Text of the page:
Jesus Christ is not, in McLeod Campbell's view, just a piece of a theological puzzle. Jesus Christ is not just another cog in a theological machine; just another doctrinal ingredient in a vast interlocking system of theological propositions. Jesus Christ is the love and life of God in human flesh. Christ's teachings about the life we are called to live matter as much as the life he lived. And the life Jesus lived matters as much as the divine mission on which he was sent, to unite in himself humanity and God.

The proof, we say, is in the pudding. The life lived by McLeod Campbell argues more eloquently for the faith he held than anything he might have said.

When, at his trial before the General Assembly of the Church of Scotland, the full force of the most radical interpretation of federal theology within the Westminster Confession of Faith was brought to bear to condemn him, McLeod Campbell appealed to the verse of scripture that many of us learned first as children: "God is love." The point he wanted to make was that God is love, fully and eternally in his being; God does not merely love arbitrarily this person, whom God created to demonstrate his capacity to love, while eternally and arbitrarily God hates that person whom he created for no other purpose than to demonstrate his capacity to punish sin with eternal damnation. But when McLeod Campbell appealed to the Bible, quoting the Epistle of First John, his interlocutors cried foul. It was, they said, out of order to quote scripture at his trial before the General Assembly because the church had previously determined that the Westminster Confession definitively provided the interpretation of what the Bible means.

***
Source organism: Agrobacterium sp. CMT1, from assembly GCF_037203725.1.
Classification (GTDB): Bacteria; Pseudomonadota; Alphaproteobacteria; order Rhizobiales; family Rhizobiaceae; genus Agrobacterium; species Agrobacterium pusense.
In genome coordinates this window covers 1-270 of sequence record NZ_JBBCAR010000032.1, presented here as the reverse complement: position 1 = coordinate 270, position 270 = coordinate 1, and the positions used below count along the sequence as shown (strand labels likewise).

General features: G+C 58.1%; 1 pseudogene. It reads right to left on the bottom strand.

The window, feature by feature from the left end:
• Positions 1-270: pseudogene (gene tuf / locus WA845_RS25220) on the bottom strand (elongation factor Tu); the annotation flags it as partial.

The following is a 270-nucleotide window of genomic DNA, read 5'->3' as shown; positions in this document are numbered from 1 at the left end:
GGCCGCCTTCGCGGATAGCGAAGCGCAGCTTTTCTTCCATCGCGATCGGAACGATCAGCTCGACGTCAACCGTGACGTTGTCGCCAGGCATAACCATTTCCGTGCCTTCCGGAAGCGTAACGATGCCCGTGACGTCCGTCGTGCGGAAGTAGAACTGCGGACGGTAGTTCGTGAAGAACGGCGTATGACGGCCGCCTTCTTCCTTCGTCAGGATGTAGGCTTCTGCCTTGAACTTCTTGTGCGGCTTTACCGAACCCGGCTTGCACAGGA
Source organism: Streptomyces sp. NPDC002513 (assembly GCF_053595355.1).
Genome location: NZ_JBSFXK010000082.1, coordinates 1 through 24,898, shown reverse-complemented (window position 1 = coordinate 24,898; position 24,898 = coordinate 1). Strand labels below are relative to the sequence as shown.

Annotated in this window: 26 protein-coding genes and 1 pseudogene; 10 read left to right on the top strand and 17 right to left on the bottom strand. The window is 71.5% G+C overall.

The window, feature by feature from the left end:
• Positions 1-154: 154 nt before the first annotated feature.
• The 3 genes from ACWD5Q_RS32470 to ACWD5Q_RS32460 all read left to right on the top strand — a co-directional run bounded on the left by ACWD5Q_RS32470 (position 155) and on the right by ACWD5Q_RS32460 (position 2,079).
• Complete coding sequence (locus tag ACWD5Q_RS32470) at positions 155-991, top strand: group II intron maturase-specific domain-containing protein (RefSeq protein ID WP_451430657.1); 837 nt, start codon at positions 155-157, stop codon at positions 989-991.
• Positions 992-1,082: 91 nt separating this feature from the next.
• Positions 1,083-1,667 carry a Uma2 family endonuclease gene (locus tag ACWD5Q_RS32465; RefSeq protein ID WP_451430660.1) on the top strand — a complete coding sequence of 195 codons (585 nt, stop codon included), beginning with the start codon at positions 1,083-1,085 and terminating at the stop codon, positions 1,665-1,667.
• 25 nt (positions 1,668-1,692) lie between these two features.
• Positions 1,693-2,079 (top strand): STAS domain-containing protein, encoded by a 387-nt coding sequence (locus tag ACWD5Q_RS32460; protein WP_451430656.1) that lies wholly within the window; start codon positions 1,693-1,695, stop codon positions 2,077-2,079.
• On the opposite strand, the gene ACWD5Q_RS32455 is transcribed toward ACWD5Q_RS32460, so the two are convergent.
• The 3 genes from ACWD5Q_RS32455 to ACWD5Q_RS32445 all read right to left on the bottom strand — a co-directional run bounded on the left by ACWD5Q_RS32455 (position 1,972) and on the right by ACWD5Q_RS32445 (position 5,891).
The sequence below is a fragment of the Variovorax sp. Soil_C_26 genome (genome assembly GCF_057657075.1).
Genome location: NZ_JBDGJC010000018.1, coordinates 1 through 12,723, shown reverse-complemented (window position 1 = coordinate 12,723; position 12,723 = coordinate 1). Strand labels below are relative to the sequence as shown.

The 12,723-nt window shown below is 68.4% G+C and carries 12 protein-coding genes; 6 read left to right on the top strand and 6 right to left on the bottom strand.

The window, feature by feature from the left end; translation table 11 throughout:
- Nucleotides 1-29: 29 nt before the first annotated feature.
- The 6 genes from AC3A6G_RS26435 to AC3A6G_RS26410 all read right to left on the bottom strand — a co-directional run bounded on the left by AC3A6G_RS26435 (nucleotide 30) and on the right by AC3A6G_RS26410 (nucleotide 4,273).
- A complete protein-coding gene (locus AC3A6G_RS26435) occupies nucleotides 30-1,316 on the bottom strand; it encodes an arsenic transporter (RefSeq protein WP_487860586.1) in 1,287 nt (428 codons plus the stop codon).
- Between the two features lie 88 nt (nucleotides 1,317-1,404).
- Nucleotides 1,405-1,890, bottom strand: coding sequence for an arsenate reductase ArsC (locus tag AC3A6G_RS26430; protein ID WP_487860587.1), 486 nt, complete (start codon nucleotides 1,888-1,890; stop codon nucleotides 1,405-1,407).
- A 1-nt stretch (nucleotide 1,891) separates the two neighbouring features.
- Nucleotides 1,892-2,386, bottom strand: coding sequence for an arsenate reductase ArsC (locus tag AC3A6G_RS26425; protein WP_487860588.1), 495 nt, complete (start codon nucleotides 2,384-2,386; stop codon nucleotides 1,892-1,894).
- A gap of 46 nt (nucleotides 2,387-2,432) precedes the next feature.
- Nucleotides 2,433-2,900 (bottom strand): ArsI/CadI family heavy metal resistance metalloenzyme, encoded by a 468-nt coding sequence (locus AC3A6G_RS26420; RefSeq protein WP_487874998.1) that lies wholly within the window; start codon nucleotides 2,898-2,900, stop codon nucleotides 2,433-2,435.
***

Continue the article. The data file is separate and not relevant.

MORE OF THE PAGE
McLeod Campbell's defense rested in his assurance that God would provide, no matter what his church decided. And when McLeod Campbell was declared a heretic and was deposed from preaching any longer in the Church of Scotland, rather than establish a rival denomination or wage a holy war against those with whom he differed, he simply turned his attention to the needs of others. By living among and serving those in great want, he sought to live the life to which Christ had called him. In those years McLeod Campbell wrote extensively, including what many consider the greatest book on the atonement of his time. And his thought was spread abroad influencing the next several generations of young ministers and theologians in his church, so much so, that before the end of his life, the Church of Scotland officially repented of its action in deposing him as a heretic.

The Protestantism into which many of us were born and which has nurtured us throughout our lives has given us many great gifts. But as we observe this year the 500th anniversary of the beginning of the Protestant movement, and as we remember the significance of Martin Luther's great insight that "justification is by grace through faith," often rendered as "justification by faith alone," it is appropriate to remember that this doctrine is not the whole, it is not the entirety, it is not the comprehensive measure of the message of Jesus Christ.

Not only are we released from the consequences of sin (retrospectively) by the grace of God, we also are called (prospectively) to live in the Spirit of Christ as we go forward. The retrospective view of redemption shows us only in part the magnitude of God's grace. To understand the wonder of that grace in full we must look forward, following Christ into the humanity to which he calls us, whatever the consequences may be.